The Battle of Key West

Phantoms v. MiGs over Florida in 1962

A USMC McDonnell F-4 Phantom II on base, probably in Vietnam. Squadron VMFA-232. Richard Rash/NASM

The U.S. Marines Corps recieved its first McDonnell F-4 Phantoms in 1962. In addition to the pilot, the F-4 had a Radar Intercept Officer (RIO), which of course led to a lot of front seat/back seat banter. According to Jon Lake and David Donald, authors of McDonnell F-4 Phantom: Spirit in the Skies, the droopy-tailed fighter saw action near Key West in the early 1960s:

The Marines were just too late to see action in the Cuban crisis, but the “Gray Ghosts” did make it to Key West, where they flew scrambles against Mexican airliners, lost lightplanes and even the odd Cuban MiG-17. After Cuban MiGs strafed a fishing boat 50 miles southwest of Key West, Marine Phantoms were scrambled to investigate. Their crews soon discovered that the MiG-17 enjoyed a very short turn radius. As one of the MiGs closed onto the tail of his aircraft, one laconic RIO was heard to remark, “You’d better do some of that pilot sh-t, ’cause we’re losing!”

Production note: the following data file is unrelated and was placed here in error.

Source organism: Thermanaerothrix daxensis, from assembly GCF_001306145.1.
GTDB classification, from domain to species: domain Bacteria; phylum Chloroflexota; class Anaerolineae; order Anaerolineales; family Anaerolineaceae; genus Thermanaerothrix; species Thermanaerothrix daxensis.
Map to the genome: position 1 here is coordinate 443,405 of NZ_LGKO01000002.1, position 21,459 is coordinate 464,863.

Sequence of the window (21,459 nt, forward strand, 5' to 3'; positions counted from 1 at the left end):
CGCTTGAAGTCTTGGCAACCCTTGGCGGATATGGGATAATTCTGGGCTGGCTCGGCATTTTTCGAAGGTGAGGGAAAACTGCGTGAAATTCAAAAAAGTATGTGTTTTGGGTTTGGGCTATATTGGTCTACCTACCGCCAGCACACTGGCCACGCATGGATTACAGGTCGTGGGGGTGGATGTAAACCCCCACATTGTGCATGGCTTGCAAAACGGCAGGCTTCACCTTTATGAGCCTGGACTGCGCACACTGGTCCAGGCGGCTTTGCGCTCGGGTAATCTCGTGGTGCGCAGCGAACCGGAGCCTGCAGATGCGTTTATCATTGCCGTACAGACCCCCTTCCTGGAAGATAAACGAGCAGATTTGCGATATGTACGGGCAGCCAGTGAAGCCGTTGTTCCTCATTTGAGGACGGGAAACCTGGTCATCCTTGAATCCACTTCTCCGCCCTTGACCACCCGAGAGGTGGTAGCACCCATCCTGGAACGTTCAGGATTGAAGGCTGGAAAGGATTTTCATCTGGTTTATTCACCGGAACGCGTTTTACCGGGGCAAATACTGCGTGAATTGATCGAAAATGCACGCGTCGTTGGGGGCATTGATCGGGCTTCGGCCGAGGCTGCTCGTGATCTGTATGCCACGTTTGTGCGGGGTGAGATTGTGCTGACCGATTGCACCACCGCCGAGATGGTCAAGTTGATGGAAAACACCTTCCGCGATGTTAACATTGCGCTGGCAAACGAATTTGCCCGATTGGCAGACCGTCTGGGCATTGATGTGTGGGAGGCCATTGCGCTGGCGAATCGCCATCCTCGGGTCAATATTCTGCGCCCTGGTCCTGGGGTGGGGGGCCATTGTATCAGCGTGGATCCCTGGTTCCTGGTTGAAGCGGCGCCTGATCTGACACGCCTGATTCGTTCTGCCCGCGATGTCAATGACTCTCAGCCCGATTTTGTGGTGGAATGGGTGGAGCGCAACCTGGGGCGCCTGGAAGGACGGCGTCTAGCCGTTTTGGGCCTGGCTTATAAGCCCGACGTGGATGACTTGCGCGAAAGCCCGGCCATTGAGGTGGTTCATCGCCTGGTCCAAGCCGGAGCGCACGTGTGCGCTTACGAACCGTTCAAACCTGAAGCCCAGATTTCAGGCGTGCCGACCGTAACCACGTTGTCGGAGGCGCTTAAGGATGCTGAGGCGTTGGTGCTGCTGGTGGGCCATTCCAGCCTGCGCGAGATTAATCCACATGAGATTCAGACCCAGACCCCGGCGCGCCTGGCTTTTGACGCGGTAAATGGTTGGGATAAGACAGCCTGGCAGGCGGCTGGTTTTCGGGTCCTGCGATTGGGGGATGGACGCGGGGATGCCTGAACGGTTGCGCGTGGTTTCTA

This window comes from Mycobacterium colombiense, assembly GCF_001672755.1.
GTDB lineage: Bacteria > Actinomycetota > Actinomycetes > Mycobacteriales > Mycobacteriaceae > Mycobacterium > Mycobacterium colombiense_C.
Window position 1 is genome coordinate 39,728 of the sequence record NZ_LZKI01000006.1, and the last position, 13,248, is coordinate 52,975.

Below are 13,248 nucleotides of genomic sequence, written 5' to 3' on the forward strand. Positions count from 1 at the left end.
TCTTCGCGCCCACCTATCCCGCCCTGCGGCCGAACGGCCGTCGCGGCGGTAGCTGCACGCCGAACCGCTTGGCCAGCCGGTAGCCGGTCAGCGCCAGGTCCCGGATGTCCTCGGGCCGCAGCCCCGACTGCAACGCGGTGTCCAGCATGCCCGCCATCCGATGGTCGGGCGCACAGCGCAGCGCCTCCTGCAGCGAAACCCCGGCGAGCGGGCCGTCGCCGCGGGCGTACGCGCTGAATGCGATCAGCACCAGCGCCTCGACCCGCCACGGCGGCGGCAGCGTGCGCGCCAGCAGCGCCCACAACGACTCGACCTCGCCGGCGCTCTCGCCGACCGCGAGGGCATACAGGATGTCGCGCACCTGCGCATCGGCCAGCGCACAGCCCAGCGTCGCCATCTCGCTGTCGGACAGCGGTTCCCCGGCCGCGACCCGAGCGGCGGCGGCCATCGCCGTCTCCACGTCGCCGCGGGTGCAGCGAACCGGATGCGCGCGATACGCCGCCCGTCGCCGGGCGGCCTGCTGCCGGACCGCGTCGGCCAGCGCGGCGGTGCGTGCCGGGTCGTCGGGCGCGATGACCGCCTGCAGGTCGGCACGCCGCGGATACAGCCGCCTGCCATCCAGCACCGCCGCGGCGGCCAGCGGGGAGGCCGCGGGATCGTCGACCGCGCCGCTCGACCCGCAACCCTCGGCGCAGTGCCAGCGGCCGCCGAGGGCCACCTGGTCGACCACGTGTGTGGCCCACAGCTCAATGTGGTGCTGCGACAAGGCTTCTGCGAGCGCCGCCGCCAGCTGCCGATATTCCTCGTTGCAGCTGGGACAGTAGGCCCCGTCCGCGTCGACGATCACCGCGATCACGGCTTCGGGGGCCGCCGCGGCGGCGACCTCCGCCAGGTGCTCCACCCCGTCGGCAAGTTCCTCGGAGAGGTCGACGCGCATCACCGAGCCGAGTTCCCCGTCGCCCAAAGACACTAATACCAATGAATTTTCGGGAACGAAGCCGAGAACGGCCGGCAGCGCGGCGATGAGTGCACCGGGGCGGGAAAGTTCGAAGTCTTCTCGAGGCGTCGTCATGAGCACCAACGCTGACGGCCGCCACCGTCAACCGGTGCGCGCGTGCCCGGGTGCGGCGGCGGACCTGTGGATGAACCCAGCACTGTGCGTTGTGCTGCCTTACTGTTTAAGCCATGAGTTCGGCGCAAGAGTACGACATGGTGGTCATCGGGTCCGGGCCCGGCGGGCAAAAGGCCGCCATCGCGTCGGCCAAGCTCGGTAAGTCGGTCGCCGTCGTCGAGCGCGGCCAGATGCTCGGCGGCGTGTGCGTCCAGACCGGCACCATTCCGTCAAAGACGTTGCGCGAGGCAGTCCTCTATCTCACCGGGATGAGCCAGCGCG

Check out our February/March 2012 issue for more on the F-4—and nine other aircraft—in “100 Years of Marine Aviation: A Salute to 10 Aircraft That Carried the Few and the Proud Into History.”

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